Accordingly, A and B are United States shareholders of Corporations X and Y, and are required to take into account their 10 percent interest in the subpart F income of Corporations X and Y.

It should be further noted that, under the terms of Trust 1, A may direct that the trust’s net income be paid to one or more other persons. It is possible that pursuant to this clause, A could direct that a small portion of his income interest be paid to a United States person who is not a United States shareholder of Corporations X and Y or to a foreign person.

If A were to do so, it might become necessary to determine whether the disposition of that  income interest might constitute, under Treas. Reg. ‘ 1.958-1(c)(2), an arrangement that artificially decreases a United States shareholder’s proportionate interest in those corporations, and so will not be recognized.

Because we conclude that A and B indirectly own 10 percent of the stock of Corporations X and Y, it is not necessary at this time to determine the amounts A and B are deemed to own constructively, applying actuarial principles, for purposes of section 951(b). See Treas. Reg. ‘ 1.958-2(f)(2).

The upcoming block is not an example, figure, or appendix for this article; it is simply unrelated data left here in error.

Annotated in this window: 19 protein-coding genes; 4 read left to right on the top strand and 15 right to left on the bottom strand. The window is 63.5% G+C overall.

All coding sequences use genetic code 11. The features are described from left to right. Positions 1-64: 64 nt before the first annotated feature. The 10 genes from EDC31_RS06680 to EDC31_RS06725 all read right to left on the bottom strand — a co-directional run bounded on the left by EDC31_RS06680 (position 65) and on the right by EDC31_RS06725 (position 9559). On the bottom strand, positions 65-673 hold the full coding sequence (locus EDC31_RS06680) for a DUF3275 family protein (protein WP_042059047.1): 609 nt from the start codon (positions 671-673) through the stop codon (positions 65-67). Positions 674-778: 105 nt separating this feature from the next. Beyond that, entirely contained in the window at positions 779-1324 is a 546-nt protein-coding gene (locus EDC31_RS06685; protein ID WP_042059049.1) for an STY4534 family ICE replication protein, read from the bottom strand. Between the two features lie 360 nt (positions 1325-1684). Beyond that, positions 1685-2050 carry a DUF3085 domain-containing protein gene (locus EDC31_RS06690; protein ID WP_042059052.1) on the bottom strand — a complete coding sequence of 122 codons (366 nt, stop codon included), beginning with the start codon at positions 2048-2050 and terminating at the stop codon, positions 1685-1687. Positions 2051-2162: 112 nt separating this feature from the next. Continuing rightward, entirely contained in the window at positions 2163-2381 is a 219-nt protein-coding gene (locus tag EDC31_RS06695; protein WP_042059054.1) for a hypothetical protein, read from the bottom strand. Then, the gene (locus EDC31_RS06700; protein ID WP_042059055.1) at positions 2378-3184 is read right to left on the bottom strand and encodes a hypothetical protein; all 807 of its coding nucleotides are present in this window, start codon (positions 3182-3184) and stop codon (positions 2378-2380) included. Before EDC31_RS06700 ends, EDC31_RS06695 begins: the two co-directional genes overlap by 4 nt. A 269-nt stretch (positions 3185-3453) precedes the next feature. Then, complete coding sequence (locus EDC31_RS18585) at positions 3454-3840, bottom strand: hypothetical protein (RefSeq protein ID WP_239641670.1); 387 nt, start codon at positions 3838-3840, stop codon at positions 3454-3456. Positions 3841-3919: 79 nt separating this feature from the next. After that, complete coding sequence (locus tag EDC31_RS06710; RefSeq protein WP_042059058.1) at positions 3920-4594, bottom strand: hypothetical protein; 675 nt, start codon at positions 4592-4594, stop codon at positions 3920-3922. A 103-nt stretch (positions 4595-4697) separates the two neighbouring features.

CASE DEVELOPMENT, HAZARDS AND OTHER CONSIDERATIONS:

We recognize that the Service has sometimes argued that similar Code language should be similarly construed, in the absence of reason to do otherwise. For example, in PLR 8748043, the subpart F and foreign personal holding company holdings appear to be based in part on perceived similarities between the language and purposes of the two tax regimes.

See also PLR 9024076 (March 21, 1990), which, in applying a facts and circumstances test in the context of section 544 to a discretionary trust, took into account past income distribution patterns and both life income and remainder interests.  This is a key IRS ruling.

Private letter rulings, however, may not be used or cited as precedent. Code ‘ 6110(k)(3). See Estate of Jalkut v. Commissioner, 96 T.C. 675, 684 (1991). We believe the better answer under all the facts and circumstances of this case to serve the purpose of subpart F is to consider only the current income beneficiaries and not the remainder beneficiaries in determining whether Corporations X and Y are CFCs, and whether A is a United States shareholder under section 951(b).

If you have any further questions, please call (202) 622-3880.

M. GRACE FLEEMAN Assistant to the Branch Chief

All You Need to Know About Controlled Foreign Corporations & Tax Treaties

tax planning, international tax strategies, foreign tax strategies, foreign tax plan, international tax plan, offshore tax,